Plaintiffs appeal from the trial court's order of August 25, 1982, and present the following issues for review: (1) whether plaintiffs in counts V, IX, X, and XII state a cause of action in negligence against Presley, David, Tinley Park, and R.W. Robinson, respectively; (2) whether the statute of limitations bars plaintiffs' actions against Presley, David, Tinley Park, and R.W. Robinson; (3) whether plaintiffs in count VI state a cause of action against Presley for breach of an implied warranty of habitability; (4) whether plaintiffs in count VII state a cause of action against Presley for breach of an express warranty of habitability; (5) whether plaintiffs in count IV state a cause of action against Sana for breach of a broker's duty to disclose material knowledge to a purchaser; and (6) whether the trial court abused its discretion in (a) denying plaintiffs leave to amend their second amended complaint to file additional counts against David, and (b) denying plaintiffs leave to file a third amended complaint.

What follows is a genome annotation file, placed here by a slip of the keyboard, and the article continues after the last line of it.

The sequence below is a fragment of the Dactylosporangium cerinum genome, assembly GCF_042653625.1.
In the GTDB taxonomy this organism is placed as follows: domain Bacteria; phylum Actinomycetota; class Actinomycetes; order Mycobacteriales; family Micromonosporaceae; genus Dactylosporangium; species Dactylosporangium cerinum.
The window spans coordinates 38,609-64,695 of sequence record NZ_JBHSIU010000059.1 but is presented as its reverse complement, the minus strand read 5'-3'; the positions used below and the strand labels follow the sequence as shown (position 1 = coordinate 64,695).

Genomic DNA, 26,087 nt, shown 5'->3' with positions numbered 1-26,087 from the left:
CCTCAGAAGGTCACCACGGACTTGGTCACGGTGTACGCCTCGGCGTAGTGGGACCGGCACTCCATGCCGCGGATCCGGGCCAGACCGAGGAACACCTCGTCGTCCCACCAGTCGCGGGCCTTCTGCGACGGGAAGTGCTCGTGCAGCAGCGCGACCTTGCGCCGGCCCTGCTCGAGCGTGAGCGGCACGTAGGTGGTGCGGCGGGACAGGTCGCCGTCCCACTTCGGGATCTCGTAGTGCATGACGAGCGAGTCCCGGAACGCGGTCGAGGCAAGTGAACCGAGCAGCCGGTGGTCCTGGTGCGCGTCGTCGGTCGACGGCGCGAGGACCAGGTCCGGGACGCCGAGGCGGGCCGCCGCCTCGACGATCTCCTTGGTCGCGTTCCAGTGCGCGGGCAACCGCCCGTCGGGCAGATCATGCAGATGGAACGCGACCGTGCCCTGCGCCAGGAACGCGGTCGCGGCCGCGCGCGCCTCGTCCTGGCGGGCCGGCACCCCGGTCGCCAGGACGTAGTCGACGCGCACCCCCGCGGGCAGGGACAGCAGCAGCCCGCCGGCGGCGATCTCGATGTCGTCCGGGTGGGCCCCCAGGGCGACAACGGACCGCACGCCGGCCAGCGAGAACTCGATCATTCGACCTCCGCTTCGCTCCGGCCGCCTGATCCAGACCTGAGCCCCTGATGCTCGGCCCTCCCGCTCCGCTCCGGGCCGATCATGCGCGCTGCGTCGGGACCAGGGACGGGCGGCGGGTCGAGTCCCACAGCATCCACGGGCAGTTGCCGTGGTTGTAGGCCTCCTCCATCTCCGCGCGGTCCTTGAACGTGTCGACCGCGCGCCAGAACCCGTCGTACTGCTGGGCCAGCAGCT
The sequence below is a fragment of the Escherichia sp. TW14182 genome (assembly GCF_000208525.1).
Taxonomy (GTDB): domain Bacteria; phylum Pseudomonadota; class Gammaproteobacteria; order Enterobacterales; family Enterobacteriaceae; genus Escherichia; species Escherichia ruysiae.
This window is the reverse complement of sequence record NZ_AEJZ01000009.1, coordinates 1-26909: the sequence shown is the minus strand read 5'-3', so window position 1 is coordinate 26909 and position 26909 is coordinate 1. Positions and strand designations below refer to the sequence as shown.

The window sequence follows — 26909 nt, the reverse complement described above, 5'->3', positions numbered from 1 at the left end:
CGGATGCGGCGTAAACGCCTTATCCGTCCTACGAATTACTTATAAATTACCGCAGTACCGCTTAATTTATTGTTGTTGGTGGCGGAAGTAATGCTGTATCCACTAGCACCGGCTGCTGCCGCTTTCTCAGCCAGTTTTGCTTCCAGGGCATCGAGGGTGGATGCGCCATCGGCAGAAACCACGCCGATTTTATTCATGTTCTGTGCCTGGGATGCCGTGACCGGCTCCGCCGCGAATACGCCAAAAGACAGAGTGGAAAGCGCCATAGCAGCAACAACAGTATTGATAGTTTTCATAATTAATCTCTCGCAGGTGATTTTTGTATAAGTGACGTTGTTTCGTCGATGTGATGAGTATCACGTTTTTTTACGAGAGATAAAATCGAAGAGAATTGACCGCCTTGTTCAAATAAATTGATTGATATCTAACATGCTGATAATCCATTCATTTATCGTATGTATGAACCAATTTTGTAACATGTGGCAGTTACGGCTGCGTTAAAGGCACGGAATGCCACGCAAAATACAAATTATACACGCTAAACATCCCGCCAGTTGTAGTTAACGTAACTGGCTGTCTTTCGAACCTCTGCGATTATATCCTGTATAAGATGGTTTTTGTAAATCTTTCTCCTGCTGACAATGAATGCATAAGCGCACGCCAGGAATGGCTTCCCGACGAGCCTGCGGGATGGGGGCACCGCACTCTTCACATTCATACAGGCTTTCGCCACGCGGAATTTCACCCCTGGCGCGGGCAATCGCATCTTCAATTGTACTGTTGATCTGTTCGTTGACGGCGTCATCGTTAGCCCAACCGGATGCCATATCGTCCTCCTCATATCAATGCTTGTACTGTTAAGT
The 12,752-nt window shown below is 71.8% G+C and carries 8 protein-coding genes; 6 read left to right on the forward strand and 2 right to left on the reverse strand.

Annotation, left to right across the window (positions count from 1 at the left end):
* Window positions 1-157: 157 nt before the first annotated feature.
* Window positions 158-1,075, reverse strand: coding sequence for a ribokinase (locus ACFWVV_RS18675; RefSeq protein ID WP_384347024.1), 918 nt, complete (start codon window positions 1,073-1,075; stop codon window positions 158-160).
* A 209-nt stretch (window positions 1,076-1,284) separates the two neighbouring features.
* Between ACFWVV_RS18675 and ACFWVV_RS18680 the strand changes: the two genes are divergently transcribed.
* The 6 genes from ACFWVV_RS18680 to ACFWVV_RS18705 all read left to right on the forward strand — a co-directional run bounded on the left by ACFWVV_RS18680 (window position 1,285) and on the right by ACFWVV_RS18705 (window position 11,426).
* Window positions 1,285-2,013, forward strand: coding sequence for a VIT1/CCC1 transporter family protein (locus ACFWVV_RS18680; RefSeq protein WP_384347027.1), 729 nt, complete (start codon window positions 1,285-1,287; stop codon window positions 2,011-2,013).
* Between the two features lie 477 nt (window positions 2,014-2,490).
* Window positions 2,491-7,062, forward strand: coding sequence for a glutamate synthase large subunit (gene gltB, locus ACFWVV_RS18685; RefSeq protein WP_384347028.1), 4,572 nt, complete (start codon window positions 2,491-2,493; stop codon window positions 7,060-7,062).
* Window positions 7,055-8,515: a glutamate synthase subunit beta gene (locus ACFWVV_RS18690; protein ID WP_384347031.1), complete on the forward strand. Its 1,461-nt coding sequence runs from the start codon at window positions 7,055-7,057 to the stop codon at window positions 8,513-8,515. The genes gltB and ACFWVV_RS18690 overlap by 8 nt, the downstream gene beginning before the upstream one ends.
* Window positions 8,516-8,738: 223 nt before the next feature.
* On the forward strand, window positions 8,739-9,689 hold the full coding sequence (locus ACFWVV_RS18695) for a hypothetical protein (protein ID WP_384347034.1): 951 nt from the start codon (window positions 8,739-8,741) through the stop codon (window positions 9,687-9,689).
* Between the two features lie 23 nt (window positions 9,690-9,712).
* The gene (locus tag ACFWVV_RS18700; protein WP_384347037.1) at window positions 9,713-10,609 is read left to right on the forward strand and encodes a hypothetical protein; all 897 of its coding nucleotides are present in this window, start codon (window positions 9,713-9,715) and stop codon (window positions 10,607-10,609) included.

We affirm in part and reverse in part and remand.

We note that only the counts listed in plaintiffs' second amended complaint are before us. Plaintiffs have waived any objections to the trial court's rulings on former complaints filed by them. Foxcroft Townhome Owners Association v. Hoffman Rosner Corp. (1983), 96 Ill.2d 150, 153-54, 449 N.E.2d 125, 126.

The counts of the second amended complaint presented for review by plaintiffs are summarized as follows:

COUNT DEFENDANT THEORY OF RECOVERY

IV Sana Breach of broker's duty to disclose